SSTN Interviews Jason Woodburn of Custom Cards OTD
Today we are here with Jason Woodburn of “Custom Cards OTD.”
Jason, it is great to have this discussion with you. Thanks for coming to Start Spreading the News.
I am happy to take part in anything baseball. Start Spreading the News has a nice design and I like the content. At one time, I considered making a blog for my work at Custom Cards OTD; my primary audience is Twitter and 240 characters just isn’t enough to describe an event – so I still might.
Please begin by telling us about “Custom Cards OTD in Baseball.”
@custom_baseball is simply a twitter account devoted to an event in baseball history on the date it occurs. The twist is that it is represented by a visual, a mock baseball card specific to the event. I typically use classic Topps styles (because of the date range), but am open to any maker. I try and be true to the original intent of the era. That said, I make originals too.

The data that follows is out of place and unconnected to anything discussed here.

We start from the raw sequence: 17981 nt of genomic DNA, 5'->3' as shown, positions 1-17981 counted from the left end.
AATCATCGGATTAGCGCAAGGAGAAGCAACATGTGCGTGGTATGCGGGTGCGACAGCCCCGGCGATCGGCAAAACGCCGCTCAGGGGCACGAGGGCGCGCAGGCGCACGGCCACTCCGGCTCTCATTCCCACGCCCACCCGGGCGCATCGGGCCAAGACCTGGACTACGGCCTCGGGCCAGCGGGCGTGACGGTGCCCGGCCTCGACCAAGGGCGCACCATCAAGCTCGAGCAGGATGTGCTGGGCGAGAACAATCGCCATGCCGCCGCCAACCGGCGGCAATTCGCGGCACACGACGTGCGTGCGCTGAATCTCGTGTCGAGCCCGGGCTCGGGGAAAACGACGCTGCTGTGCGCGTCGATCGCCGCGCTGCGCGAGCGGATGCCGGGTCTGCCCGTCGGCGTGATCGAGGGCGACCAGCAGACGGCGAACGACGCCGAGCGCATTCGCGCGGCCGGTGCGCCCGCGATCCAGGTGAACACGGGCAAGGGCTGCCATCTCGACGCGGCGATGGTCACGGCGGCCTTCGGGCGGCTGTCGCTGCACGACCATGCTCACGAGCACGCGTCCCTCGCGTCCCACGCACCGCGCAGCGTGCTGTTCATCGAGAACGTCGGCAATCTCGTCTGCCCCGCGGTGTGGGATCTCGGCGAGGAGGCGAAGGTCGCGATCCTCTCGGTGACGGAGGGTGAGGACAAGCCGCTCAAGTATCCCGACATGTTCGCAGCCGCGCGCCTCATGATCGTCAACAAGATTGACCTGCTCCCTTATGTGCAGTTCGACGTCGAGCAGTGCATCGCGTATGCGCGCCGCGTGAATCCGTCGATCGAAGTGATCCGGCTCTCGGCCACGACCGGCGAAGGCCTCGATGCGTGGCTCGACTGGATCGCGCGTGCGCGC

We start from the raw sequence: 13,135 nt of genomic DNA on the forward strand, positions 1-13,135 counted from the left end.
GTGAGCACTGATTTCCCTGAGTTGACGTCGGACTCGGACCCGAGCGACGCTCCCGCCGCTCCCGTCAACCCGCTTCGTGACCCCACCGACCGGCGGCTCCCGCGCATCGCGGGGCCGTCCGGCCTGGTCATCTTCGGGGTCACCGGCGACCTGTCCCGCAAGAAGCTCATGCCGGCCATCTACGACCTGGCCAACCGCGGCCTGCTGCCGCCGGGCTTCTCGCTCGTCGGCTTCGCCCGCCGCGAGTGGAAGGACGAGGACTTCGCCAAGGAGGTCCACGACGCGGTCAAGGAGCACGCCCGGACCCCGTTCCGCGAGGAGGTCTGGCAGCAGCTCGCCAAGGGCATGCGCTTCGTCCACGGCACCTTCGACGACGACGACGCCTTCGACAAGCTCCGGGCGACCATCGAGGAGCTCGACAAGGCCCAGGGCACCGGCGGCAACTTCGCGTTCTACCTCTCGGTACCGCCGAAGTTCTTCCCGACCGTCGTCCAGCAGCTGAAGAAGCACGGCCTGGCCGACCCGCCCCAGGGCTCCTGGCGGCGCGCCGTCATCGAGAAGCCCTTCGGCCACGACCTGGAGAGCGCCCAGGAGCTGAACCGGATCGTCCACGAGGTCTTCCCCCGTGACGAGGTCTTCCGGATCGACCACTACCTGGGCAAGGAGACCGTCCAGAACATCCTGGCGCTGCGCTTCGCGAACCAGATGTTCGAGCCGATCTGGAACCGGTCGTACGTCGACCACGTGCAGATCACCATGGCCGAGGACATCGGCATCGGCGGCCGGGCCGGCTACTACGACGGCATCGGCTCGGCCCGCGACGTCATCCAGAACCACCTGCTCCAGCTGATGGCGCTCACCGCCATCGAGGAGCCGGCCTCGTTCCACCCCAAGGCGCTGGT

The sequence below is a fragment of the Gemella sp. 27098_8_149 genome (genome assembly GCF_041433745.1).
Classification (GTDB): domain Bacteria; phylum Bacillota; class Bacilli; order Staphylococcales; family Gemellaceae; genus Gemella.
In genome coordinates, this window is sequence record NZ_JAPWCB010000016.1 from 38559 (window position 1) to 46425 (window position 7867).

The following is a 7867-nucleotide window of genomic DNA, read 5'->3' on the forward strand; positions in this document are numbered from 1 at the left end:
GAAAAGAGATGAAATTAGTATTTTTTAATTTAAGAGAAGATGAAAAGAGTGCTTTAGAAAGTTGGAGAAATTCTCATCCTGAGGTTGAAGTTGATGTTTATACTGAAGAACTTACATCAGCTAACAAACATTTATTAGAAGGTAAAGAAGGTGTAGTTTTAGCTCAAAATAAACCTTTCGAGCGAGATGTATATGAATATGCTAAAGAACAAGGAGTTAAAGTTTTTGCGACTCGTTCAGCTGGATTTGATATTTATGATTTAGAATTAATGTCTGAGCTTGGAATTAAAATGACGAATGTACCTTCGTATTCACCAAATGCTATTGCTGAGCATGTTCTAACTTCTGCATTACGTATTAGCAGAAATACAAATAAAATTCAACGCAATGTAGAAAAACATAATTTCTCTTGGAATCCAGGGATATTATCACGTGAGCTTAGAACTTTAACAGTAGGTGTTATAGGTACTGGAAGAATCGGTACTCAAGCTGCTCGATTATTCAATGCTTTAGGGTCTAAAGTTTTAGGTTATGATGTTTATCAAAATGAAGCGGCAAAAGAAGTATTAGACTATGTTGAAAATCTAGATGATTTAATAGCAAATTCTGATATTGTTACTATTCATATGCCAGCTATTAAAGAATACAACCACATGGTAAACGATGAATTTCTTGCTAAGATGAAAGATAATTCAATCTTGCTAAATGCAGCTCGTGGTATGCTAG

I enjoy scanning through and looking at the imaginary baseball cards that you have created and post on Pinterest and Twitter. You do amazing work. Please tell us about your background in graphic design.
Thank you for the compliment. I have a degree in Journalism, but my stronger skills were in layout and editing. I have always had a love of advertising graphics and typography. When I wondered to myself one day if I could make my own cards, I tried it out and liked what I could do. I soon found this was already a thing and many people like doing custom cards.
Where did this great idea come from? What has been the reaction to your work? Can people purchase these items as actual cards?
Ideas spark from the history, but they often come from the situation in which I come across a story/anecdote. For instance, author Jason Turbow kindly gave me some autographed plates for my copies of his books. The note that accompanied the plates expressed how he’d love to see a particular clubhouse brawl between A’s Reggie Jackson and Mike Epstein. Challenge accepted! I turned the incident into a card that looked like a boxing poster, adding an Ali-esque title “The Throwdown in Oaktown”.